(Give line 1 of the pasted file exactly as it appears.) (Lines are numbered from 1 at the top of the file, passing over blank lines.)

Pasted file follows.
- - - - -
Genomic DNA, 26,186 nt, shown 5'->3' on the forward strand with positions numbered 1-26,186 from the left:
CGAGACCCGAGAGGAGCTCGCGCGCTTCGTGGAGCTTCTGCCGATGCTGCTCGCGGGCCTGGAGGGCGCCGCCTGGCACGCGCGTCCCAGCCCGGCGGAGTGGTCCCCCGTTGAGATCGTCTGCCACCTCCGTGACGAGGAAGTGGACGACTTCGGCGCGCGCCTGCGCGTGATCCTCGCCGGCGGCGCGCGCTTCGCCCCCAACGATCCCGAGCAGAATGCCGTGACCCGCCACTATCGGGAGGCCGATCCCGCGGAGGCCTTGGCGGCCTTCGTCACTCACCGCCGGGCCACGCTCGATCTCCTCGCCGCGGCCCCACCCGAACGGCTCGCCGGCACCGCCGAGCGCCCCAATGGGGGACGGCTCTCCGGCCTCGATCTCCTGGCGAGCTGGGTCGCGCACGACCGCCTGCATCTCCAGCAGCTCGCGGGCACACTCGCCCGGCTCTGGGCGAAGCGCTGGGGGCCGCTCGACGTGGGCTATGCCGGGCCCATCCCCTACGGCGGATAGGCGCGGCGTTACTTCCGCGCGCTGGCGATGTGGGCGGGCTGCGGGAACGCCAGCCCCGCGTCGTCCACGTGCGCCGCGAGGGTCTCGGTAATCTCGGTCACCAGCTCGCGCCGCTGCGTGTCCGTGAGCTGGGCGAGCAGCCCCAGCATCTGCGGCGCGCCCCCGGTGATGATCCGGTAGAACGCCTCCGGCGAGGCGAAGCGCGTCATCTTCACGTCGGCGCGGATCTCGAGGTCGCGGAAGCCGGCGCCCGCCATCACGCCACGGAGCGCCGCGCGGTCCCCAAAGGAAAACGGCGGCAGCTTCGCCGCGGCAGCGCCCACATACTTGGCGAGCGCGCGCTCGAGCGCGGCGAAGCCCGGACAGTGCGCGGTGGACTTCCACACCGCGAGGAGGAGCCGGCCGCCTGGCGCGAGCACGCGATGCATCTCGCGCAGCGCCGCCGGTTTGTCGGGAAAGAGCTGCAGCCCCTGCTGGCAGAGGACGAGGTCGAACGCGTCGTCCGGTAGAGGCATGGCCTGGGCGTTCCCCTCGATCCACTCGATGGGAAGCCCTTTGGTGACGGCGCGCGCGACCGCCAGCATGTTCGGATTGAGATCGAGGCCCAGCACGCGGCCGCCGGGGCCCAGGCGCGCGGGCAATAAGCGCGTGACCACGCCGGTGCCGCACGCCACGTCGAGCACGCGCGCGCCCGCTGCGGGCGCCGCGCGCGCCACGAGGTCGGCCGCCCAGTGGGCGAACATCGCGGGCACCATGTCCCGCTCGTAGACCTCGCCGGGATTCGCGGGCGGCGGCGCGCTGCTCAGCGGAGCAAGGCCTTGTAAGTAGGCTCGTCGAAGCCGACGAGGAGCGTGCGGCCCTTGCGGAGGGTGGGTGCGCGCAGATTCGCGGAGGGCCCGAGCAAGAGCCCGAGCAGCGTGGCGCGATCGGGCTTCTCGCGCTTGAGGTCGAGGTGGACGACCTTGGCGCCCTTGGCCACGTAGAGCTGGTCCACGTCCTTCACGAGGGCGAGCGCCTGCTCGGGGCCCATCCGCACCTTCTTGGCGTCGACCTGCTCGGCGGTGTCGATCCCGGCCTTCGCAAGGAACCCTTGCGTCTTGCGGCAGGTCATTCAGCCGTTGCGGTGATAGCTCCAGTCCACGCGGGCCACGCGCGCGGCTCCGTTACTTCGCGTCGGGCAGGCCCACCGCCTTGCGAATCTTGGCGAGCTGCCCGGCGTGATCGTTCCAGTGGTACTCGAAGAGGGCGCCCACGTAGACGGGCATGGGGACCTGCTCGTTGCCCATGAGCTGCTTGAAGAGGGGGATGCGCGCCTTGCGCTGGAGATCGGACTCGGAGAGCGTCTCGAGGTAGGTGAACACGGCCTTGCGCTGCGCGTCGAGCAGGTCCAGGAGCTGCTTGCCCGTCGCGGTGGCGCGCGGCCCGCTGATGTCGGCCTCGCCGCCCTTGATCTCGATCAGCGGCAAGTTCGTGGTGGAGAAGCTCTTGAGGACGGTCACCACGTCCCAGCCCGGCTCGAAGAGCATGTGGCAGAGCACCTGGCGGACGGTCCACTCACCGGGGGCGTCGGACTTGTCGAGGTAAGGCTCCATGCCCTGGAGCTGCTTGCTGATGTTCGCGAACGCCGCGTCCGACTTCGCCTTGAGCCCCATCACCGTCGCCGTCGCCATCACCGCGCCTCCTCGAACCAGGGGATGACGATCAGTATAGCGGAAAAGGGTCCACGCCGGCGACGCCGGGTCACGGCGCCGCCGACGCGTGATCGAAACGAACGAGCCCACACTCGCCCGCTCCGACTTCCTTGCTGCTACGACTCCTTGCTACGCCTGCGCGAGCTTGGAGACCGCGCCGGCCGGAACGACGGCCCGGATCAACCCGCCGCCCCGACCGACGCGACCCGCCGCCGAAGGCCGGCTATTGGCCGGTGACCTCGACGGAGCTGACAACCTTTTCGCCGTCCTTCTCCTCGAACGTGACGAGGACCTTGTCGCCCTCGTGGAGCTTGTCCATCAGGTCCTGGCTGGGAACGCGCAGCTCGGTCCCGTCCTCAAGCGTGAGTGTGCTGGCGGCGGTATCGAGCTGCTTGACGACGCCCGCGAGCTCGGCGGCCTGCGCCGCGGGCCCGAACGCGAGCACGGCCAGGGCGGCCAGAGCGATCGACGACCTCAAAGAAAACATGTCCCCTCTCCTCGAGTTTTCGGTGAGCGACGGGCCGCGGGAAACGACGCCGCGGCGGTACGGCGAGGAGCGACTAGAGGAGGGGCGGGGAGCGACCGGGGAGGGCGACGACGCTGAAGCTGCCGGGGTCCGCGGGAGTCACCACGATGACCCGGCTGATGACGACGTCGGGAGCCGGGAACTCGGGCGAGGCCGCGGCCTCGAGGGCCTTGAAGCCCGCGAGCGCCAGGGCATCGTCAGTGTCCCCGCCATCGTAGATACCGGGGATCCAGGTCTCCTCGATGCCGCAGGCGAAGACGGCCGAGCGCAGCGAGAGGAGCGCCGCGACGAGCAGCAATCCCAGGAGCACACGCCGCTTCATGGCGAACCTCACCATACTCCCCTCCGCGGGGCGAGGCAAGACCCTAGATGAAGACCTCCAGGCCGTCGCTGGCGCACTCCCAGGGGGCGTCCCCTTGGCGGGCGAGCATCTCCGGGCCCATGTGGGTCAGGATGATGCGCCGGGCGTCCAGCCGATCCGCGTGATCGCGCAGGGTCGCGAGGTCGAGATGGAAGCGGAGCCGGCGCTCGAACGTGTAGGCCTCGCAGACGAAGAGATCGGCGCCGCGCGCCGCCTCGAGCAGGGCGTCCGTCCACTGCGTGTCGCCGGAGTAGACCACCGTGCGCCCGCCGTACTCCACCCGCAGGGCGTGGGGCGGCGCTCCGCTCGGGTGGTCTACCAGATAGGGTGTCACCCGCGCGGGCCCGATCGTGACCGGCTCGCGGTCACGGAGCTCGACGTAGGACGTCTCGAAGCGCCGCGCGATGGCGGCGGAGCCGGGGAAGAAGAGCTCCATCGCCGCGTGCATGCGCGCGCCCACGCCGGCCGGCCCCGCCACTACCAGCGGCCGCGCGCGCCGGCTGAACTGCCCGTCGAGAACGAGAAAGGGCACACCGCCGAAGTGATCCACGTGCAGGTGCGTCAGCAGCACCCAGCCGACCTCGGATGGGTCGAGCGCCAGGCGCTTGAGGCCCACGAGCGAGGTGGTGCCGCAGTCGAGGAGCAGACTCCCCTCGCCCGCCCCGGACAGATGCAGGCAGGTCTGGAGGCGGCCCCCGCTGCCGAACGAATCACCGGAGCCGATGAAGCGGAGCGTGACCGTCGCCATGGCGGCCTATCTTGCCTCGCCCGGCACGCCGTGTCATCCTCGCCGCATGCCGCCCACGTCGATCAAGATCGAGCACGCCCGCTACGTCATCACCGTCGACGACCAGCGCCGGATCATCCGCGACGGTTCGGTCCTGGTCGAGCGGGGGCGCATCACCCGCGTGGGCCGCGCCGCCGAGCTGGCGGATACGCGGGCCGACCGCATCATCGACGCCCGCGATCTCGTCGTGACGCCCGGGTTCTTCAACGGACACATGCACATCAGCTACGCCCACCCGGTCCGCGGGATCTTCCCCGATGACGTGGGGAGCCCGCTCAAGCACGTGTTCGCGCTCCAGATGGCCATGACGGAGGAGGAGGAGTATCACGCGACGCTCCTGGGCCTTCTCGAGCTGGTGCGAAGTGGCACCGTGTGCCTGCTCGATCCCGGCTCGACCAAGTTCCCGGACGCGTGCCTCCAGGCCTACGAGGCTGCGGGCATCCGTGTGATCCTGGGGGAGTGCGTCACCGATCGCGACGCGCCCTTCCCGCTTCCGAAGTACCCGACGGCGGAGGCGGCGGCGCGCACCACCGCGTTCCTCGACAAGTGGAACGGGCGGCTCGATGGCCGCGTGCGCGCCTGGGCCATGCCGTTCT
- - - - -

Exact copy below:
Genomic DNA, 26,186 nt, shown 5'->3' on the forward strand with positions numbered 1-26,186 from the left: